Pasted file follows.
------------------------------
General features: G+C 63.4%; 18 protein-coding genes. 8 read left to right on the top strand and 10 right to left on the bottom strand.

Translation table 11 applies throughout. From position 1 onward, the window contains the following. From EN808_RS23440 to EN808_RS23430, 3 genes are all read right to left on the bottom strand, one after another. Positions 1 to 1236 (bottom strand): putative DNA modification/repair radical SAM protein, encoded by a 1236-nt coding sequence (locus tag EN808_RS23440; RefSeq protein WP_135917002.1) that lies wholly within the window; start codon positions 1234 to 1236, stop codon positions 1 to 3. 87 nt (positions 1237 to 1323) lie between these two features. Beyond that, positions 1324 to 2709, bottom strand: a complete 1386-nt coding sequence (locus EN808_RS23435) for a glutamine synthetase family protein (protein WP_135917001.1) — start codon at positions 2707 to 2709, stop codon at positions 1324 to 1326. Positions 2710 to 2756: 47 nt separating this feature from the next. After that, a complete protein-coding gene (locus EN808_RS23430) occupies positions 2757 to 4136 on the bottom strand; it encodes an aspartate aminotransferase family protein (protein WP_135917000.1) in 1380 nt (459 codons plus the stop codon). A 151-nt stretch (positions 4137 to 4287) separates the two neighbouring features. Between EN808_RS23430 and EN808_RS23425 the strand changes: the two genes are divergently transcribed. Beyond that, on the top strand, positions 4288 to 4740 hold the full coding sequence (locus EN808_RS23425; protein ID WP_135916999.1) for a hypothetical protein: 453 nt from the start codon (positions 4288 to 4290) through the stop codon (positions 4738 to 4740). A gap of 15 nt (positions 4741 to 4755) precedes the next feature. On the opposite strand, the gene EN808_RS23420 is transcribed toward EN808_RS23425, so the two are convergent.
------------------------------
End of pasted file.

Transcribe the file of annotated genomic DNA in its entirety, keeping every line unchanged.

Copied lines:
General features: G+C 63.4%; 18 protein-coding genes. 8 read left to right on the top strand and 10 right to left on the bottom strand.

Translation table 11 applies throughout. From position 1 onward, the window contains the following. From EN808_RS23440 to EN808_RS23430, 3 genes are all read right to left on the bottom strand, one after another. Positions 1 to 1236 (bottom strand): putative DNA modification/repair radical SAM protein, encoded by a 1236-nt coding sequence (locus tag EN808_RS23440; RefSeq protein WP_135917002.1) that lies wholly within the window; start codon positions 1234 to 1236, stop codon positions 1 to 3. 87 nt (positions 1237 to 1323) lie between these two features. Beyond that, positions 1324 to 2709, bottom strand: a complete 1386-nt coding sequence (locus EN808_RS23435) for a glutamine synthetase family protein (protein WP_135917001.1) — start codon at positions 2707 to 2709, stop codon at positions 1324 to 1326. Positions 2710 to 2756: 47 nt separating this feature from the next. After that, a complete protein-coding gene (locus EN808_RS23430) occupies positions 2757 to 4136 on the bottom strand; it encodes an aspartate aminotransferase family protein (protein WP_135917000.1) in 1380 nt (459 codons plus the stop codon). A 151-nt stretch (positions 4137 to 4287) separates the two neighbouring features. Between EN808_RS23430 and EN808_RS23425 the strand changes: the two genes are divergently transcribed. Beyond that, on the top strand, positions 4288 to 4740 hold the full coding sequence (locus EN808_RS23425; protein ID WP_135916999.1) for a hypothetical protein: 453 nt from the start codon (positions 4288 to 4290) through the stop codon (positions 4738 to 4740). A gap of 15 nt (positions 4741 to 4755) precedes the next feature. On the opposite strand, the gene EN808_RS23420 is transcribed toward EN808_RS23425, so the two are convergent.